KNOXVILLE - Tennessee didn't win 20 games, lost 14 times and finished fifth in its own division this season.
Yet in the midst of all of that, the Volunteers still managed to make a frustrating season a bit of an historic one.
"It's making history," senior forward Steven Pearl said after UT received an at-large bid to the NCAA tournament, the Vols' sixth consecutive trip to the Big Dance. "We've made history every year I've been here, so that's awesome. Six years in a row, no team at Tennessee's done that."
UT (19-14, 8-8 Southeastern Conference) received a No. 9 seed in the West Region and will face No. 8 seed Michigan (20-13, 9-9 Big Ten) on Friday at Charlotte's Time Warner Cable Arena. The winner would advance to play either No. 16-seeded Hampton or top-seeded Duke on Sunday.
"These Selection Sundays are special," UT coach Bruce Pearl said. "They're still special for me. I told the guys, 'This is my 17th trip in 19 or 20 years. It still gives me chills and brings me to an emotional feeling when they call your name. Don't take this opportunity for granted.' I think [it's special] getting there six times in a row with six different casts of characters, six different kinds of teams, six different styles of play."
The Vols, who went 9-9 against teams that made the tournament, have had forgettable times their last two trips to Charlotte. Louisville pounded UT in the Sweet 16 there in the 2008 tournament, and the Vols dropped an ugly game in December to a 10-win Charlotte team that didn't even qualify for its own conference tournament. UT made a combined 34 percent of its shots in those two losses.
"It hasn't been a great place for us," Bruce Pearl said. "We intentionally started the Charlotte series to get into this building knowing it's a [tournament] site. If we can defend Michigan anywhere near like we defended Charlotte, we have a chance. But we have not shot the ball in that building very well for two straight times."
Said leading scorer Scotty Hopson: "It's an opportunity to bounce back since we didn't play good [there]. The gym is the gym, and we're going to come out and try to make shots and try to put the ball in the hole."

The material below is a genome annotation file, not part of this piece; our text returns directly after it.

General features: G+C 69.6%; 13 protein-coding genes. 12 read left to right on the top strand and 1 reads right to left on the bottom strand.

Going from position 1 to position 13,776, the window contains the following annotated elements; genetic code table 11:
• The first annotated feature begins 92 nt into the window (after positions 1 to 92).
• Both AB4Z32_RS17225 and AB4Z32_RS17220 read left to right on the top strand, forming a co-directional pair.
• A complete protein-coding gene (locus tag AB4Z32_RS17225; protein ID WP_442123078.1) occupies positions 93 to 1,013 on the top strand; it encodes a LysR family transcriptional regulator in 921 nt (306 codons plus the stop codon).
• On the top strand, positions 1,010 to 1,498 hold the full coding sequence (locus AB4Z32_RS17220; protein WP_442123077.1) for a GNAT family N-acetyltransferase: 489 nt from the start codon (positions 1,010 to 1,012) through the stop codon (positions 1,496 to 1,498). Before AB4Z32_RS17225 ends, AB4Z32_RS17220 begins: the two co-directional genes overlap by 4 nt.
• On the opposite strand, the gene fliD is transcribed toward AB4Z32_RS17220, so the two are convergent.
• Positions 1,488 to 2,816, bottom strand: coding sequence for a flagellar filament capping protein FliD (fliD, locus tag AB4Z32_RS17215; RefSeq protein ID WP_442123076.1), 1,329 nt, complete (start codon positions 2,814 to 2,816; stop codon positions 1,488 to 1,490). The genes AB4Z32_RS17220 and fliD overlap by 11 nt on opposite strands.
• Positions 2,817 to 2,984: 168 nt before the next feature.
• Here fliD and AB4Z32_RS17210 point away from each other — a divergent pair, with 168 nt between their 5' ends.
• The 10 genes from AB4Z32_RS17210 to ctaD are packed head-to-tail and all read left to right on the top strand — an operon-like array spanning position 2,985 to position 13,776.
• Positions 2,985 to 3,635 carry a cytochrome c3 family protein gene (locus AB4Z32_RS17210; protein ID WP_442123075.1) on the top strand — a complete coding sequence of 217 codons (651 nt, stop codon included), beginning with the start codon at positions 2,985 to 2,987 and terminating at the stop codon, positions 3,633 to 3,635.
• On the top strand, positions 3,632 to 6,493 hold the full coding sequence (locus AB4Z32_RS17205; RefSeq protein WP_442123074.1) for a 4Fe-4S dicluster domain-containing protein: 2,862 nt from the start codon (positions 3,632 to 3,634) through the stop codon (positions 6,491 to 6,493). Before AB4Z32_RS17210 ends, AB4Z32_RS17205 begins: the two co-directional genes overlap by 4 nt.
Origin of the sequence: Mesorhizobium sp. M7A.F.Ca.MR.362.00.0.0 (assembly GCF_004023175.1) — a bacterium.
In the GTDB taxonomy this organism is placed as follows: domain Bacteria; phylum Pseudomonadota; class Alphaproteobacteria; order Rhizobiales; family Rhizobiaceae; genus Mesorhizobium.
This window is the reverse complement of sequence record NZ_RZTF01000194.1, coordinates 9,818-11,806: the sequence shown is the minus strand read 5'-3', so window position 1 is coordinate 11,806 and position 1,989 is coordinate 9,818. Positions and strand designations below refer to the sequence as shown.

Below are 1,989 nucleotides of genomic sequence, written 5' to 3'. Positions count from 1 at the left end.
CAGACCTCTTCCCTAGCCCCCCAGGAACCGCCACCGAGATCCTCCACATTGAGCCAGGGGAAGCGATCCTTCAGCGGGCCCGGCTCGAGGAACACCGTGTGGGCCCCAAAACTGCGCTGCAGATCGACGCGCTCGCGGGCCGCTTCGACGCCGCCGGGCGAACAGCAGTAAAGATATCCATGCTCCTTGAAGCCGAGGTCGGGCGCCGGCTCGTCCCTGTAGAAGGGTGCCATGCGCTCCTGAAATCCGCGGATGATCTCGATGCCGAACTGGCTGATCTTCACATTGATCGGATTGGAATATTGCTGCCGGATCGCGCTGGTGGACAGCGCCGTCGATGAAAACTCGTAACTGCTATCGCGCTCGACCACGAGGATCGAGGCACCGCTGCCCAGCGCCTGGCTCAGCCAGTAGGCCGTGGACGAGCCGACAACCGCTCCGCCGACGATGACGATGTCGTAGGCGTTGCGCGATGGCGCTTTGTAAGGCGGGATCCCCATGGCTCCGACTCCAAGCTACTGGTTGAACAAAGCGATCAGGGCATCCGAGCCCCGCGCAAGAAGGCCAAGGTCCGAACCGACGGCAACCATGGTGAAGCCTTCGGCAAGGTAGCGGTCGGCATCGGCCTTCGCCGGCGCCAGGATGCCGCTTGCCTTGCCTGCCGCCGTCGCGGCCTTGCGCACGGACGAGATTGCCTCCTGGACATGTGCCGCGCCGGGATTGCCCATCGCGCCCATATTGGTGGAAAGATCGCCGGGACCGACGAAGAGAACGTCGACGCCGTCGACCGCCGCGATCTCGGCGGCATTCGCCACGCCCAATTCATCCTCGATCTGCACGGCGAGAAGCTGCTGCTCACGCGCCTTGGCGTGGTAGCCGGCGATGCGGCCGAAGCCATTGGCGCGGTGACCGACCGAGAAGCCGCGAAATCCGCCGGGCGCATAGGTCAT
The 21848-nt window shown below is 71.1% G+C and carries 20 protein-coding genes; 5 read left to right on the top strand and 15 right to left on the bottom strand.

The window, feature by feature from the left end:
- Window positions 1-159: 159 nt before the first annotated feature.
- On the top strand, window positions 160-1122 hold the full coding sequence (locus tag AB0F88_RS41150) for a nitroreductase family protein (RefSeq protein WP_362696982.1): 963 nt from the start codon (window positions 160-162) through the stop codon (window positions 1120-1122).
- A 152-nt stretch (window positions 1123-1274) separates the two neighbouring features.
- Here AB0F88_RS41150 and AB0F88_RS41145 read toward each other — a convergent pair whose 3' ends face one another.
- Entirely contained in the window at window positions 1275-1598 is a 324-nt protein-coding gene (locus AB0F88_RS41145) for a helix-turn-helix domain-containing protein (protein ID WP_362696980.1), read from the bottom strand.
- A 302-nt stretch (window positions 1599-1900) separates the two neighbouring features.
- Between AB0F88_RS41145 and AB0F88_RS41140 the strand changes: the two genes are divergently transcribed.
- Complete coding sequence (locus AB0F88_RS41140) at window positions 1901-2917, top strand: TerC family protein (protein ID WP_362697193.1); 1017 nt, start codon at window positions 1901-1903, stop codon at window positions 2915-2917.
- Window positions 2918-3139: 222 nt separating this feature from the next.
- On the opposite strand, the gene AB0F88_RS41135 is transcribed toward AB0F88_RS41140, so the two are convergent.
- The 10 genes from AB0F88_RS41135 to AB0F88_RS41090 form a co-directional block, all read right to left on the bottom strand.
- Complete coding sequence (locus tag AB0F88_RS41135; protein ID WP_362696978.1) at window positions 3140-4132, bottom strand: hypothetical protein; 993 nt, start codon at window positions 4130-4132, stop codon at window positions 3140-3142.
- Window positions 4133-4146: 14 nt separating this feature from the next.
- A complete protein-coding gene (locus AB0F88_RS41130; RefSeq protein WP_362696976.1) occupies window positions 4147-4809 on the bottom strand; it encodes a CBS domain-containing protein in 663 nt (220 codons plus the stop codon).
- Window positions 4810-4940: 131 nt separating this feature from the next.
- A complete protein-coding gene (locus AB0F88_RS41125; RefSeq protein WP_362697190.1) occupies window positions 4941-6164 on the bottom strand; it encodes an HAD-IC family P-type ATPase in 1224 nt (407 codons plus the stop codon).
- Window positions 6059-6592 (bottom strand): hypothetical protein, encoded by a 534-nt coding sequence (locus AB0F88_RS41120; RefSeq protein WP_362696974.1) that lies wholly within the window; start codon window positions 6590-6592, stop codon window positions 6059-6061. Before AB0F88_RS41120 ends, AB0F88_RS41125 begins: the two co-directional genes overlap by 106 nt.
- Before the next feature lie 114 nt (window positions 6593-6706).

Michigan went 7-8 against tournaments teams, including a home win over an Oakland team that beat UT in Knoxville. Guards Darius Morris (15.2) and Tim Hardaway Jr. (13.9) lead coach John Beilein's offense, which makes eight 3-pointers per game. The Wolverines mix in a 1-3-1 zone with man-to-man defenses and hold teams to less than 43 percent shooting.
"John is a brilliant tactician," Bruce Pearl said. "If there's such a thing as a man's man, he's a coach's coach. He is a guy that everybody recognizes can outcoach you with his and with yours. It won't take him very long to figure out what our strengths are, what our weaknesses are and how to go about playing us.
"One of the things about being here at Tennessee is we've got the satellite dishes running. I'll probably have about a dozen tapes on Michigan upstairs when we get done here."
UT lost as a No. 9 seed to Oklahoma State by two in the first round of the 2009 tournament, and reaching the tournament's second weekend is certainly a tall order with a potential second-round game against Duke in the Blue Devils' own backyard looming. But the Vols also weren't expected to last long entering last year's tournament and came within a possession of the Final Four.
"We're not a team that overwhelms people either with our style or our personnel, but we're definitely capable," Bruce Pearl said. "I think our experience is there. How this team finishes is going to matter to everybody, but it'll certainly matter more to the seniors than anybody."
Steven Pearl and Brian Williams are two of those seniors and the only Vols who were on the team that Louisville ousted in Charlotte three seasons ago.
"We came into the tournament where everybody expected to lose, so we had a chip on our shoulder," Williams said. "I don't think many people think we're going to do anything in this tournament, so I think it's the same motivation this year, and it's to keep winning. Nobody wants to go home or one-and-done."